ASEAN+3 growth in 2022 is projected at 3.3 percent, mainly driven by robust economic activity in ASEAN. Growth is expected to strengthen to 4.3 percent in 2023, buoyed by the economic reopening in China and the resumption of international tourism. Here are the region’s prospects summarized in five key charts, as seen in AMRO’s latest ASEAN+3 Regional Economic Outlook.

1. Exports are losing momentum. ASEAN+3 exports have been falling since July 2022, mostly due to weakening global demand (Figure 1). In China, strict pandemic containment measures weighed on factory activity, especially in the fourth quarter. The global tech downcycle, reflected in weaker demand for electronic products, also held back ASEAN trade performance, a trend that may persist in the coming months given slower growth in the global economy.

Figure 1. Selected ASEAN+3: Export Growth
(Percent, year-on-year; Index, 2019 = 100)

Source: National authorities via Haver Analytics; AMRO staff calculations.

2. Tourism will provide some reprieve. Monthly tourist arrivals picked up in September 2022, with the number of visitors to ASEAN-5 reaching nearly half of pre-pandemic levels (Figure 2). Travel and tourism growth in the region has accelerated as travel restrictions were lifted and international flights resumed. By the fourth quarter of 2022, most economies had removed all pandemic-related border measures. Tourism activity in the region is on track to increase further, boosted by the reopening of China’s international borders in December.

Figure 2. Selected ASEAN+3: Tourist Arrivals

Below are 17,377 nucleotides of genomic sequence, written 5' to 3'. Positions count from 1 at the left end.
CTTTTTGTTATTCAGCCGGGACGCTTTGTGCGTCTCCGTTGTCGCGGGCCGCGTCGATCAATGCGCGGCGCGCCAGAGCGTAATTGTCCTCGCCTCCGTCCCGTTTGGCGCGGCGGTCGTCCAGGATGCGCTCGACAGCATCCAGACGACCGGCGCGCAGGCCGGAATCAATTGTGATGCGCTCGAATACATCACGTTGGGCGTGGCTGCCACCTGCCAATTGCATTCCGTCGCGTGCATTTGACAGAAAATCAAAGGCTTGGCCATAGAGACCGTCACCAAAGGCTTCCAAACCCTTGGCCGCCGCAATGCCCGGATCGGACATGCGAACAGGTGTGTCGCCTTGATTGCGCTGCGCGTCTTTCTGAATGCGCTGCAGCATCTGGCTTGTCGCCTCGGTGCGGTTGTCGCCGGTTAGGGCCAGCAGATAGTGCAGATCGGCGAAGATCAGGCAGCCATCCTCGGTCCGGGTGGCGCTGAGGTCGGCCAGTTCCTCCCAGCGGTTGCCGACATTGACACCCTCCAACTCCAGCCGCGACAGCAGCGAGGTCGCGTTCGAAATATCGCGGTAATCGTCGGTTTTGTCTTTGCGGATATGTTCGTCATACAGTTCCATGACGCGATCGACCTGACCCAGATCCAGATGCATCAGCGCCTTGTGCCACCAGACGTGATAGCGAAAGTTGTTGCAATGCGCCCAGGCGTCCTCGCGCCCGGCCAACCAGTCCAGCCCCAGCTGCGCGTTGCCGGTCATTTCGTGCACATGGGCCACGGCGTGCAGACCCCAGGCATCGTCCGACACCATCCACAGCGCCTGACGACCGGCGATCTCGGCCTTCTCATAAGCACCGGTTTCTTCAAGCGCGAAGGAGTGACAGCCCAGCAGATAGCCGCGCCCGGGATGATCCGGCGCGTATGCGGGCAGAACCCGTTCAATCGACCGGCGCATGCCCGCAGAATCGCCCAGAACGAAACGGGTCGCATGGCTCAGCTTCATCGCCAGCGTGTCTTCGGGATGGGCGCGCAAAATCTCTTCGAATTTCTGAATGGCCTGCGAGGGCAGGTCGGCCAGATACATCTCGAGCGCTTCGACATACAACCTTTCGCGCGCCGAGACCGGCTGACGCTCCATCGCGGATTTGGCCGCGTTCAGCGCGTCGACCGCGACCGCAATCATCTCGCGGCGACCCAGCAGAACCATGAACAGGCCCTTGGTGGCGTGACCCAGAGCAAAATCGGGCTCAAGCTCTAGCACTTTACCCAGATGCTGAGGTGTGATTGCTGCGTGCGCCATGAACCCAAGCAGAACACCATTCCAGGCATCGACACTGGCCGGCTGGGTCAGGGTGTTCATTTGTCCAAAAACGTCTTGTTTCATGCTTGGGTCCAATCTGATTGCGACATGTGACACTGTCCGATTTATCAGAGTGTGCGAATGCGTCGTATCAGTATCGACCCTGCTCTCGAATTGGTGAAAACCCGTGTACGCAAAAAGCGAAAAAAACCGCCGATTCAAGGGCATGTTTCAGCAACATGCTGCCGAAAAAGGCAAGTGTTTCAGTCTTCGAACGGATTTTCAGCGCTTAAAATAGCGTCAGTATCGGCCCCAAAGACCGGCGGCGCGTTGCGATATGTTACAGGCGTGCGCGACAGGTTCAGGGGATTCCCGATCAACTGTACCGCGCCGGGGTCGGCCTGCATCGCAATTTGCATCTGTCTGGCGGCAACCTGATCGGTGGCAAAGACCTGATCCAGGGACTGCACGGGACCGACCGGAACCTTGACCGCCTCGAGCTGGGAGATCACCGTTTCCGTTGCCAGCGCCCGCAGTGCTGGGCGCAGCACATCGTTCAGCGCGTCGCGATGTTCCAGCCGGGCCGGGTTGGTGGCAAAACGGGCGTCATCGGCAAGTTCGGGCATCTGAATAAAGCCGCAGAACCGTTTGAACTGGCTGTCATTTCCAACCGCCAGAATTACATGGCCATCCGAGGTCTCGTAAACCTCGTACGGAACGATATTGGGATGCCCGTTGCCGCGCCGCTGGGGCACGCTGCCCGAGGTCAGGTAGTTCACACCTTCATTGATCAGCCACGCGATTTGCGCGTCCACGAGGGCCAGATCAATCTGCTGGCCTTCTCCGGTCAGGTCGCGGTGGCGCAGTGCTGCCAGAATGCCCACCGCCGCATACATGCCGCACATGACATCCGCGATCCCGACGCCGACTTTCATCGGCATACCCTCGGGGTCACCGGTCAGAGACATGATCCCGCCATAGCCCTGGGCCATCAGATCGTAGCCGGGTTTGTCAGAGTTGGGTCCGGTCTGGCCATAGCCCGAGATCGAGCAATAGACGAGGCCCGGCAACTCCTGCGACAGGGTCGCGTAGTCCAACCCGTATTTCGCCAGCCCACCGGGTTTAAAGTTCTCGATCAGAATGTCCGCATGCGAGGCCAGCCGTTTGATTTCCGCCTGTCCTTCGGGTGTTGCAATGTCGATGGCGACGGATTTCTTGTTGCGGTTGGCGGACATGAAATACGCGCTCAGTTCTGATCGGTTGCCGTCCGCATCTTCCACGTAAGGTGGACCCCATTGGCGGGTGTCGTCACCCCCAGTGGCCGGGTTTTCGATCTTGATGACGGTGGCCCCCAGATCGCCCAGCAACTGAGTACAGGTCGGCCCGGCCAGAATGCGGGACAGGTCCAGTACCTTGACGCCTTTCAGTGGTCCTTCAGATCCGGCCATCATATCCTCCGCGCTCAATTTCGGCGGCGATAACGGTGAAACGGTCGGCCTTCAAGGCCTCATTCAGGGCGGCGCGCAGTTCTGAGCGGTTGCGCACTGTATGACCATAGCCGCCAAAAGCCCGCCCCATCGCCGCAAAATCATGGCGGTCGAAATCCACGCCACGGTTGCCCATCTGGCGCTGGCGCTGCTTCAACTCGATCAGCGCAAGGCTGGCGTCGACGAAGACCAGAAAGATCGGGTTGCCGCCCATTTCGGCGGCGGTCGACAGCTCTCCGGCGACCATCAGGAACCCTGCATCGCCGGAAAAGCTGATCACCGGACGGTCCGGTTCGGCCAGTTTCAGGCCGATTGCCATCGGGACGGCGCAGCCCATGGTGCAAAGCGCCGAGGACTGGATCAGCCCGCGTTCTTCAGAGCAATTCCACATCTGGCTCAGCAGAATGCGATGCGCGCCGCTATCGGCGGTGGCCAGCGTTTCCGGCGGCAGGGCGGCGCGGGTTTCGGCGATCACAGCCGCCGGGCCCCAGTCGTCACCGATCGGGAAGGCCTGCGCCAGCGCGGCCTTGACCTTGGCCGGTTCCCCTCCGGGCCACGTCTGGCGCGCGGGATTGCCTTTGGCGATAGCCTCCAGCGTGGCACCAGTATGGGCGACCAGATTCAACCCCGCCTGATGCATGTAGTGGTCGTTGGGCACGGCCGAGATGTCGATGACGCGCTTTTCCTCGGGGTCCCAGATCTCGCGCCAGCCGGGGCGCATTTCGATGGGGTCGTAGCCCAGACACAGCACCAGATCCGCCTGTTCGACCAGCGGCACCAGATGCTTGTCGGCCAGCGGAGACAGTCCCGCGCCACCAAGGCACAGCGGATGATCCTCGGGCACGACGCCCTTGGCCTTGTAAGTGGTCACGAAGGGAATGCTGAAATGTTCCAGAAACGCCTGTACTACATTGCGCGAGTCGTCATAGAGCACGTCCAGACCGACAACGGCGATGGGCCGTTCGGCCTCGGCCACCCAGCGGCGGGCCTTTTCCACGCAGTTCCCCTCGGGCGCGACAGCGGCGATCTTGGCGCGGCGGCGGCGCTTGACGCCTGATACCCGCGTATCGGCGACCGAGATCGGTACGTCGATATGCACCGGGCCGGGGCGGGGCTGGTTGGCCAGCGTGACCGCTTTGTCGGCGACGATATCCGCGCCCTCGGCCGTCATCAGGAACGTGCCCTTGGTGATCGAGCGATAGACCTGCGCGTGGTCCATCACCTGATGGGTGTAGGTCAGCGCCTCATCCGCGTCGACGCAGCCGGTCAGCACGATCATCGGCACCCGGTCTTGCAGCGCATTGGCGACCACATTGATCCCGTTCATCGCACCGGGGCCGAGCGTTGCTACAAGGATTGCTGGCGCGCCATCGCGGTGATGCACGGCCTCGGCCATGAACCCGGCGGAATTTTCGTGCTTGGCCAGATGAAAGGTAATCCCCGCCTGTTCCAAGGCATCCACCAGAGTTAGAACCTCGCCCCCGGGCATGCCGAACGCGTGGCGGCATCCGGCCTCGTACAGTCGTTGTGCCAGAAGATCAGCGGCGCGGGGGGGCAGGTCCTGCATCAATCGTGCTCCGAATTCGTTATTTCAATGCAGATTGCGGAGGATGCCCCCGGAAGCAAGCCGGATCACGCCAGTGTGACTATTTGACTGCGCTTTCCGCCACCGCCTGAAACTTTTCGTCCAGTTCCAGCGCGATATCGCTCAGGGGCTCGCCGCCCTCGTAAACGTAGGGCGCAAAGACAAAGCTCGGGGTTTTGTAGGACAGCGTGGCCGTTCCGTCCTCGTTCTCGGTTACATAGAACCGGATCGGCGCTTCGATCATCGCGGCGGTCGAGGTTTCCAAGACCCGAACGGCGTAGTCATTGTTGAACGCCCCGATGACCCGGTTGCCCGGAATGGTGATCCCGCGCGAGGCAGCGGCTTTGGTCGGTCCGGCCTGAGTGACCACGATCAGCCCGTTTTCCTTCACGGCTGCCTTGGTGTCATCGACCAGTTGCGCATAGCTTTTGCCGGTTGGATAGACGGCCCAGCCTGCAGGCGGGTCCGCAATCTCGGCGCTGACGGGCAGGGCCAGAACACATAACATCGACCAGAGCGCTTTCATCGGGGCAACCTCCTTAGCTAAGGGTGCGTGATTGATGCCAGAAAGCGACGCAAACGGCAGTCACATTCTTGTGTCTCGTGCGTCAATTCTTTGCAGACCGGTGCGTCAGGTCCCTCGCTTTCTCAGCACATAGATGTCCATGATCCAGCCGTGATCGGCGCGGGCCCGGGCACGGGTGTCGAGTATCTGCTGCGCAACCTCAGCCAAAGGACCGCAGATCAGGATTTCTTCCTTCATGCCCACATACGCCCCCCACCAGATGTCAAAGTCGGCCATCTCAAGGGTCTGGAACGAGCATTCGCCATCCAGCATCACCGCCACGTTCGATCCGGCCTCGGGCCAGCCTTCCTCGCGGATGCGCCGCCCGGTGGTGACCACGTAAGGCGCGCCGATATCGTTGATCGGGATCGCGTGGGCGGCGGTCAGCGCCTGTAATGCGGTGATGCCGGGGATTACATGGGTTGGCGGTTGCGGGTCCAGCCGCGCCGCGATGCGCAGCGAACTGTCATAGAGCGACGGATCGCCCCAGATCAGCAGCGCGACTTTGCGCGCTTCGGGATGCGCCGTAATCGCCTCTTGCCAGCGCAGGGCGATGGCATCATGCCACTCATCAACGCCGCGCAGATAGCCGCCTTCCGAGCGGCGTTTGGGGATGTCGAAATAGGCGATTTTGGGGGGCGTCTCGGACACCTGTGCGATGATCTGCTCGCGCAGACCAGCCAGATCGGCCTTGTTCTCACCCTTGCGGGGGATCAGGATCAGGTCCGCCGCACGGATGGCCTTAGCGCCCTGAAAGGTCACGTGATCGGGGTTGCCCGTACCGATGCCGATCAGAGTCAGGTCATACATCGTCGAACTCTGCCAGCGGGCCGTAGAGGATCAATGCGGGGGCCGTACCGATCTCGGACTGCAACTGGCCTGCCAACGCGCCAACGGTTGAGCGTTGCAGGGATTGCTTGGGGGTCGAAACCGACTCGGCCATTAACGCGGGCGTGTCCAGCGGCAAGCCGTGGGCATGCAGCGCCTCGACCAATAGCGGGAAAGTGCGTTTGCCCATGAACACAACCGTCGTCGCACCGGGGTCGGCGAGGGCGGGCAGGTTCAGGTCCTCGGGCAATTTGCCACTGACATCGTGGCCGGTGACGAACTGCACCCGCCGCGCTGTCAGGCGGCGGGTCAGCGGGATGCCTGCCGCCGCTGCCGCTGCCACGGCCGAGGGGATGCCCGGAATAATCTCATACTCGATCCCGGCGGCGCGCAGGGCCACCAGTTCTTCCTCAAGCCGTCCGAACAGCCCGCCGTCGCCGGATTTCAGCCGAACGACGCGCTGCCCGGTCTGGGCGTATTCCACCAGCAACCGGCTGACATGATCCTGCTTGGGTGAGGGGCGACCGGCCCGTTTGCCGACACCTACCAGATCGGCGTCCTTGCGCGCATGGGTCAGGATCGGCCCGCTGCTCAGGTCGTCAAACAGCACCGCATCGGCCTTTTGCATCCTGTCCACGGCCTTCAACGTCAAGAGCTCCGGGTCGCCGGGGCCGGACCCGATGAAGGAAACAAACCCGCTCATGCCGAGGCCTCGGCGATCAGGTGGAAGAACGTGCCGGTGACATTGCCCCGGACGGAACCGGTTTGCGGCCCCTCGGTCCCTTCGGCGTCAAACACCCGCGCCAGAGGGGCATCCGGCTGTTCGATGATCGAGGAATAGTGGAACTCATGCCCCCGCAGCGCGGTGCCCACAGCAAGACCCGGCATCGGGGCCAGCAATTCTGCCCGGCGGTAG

(Index, 2019 = 100)

Source: National authorities via Haver Analytics; AMRO staff calculations.
Note: Data as of July 2022 for CMV, November 2022 for ASEAN-5, and December 2022 for Plus-3 excluding China. CMV = Cambodia, Myanmar, and Vietnam. ASEAN-5 = Indonesia, Malaysia, the Philippines, Singapore, and Thailand

3. Commodity prices have turned around. Oil, gas, wheat, and palm oil prices have returned, or are close to levels seen before the Russia-Ukraine conflict (Figure 3). This turnaround in prices is mainly due to weaker global demand, gas rationing in Europe, and the extension of the Black Sea Grain Initiative to facilitate grain exports from Ukraine. With the fall in global food and energy prices, headline inflation is expected to moderate to 4.5 percent in 2023 from 6.3 percent in 2022.

Figure 3. World: Selected Commodity Prices
(Index, January 2022 = 100; index)

Source: Bank Negara Malaysia, Financial Times, Johnson Matthey, US Energy Information Administration, Wall Street Journal, and World Bank, via Haver Analytics; AMRO staff calculations.
Note: Wheat price refers to Kansas City wheat price.

4. Growth to improve in 2023. Plus-3 economies are likely to post a stronger growth of 4.2 percent in 2023, an increase from 2.6 percent in 2022. The pick-up in growth is projected to be led by China and Hong Kong, which are forecast to rebound strongly with the removal of pandemic containment measures. ASEAN is forecast to continue expanding, albeit at a more moderate pace of 4.8 percent in 2023.

Figure 4. ASEAN+3: AMRO Growth Projections, 2022-2023
(Percent year-on-year)

Source: AMRO staff estimates.
Note: Regional aggregates for growth are estimated using the weighted average of 2021 GDP on purchasing power parity basis.

5. Risks to the outlook remain. Our baseline forecasts could be weighed down by several risks, including a sharper slowdown in the United States, and slower-than-expected recovery in China (Figure 5). Another spike in global energy prices due to sanctions on oil exports from Russia also remains a possibility. Heightened geopolitical tensions between the United States and China, as well as the emergence of a more virulent COVID-19 variant, continue to be tail risks for the region’s outlook.

Figure 5. Regional Risk Map, January 2023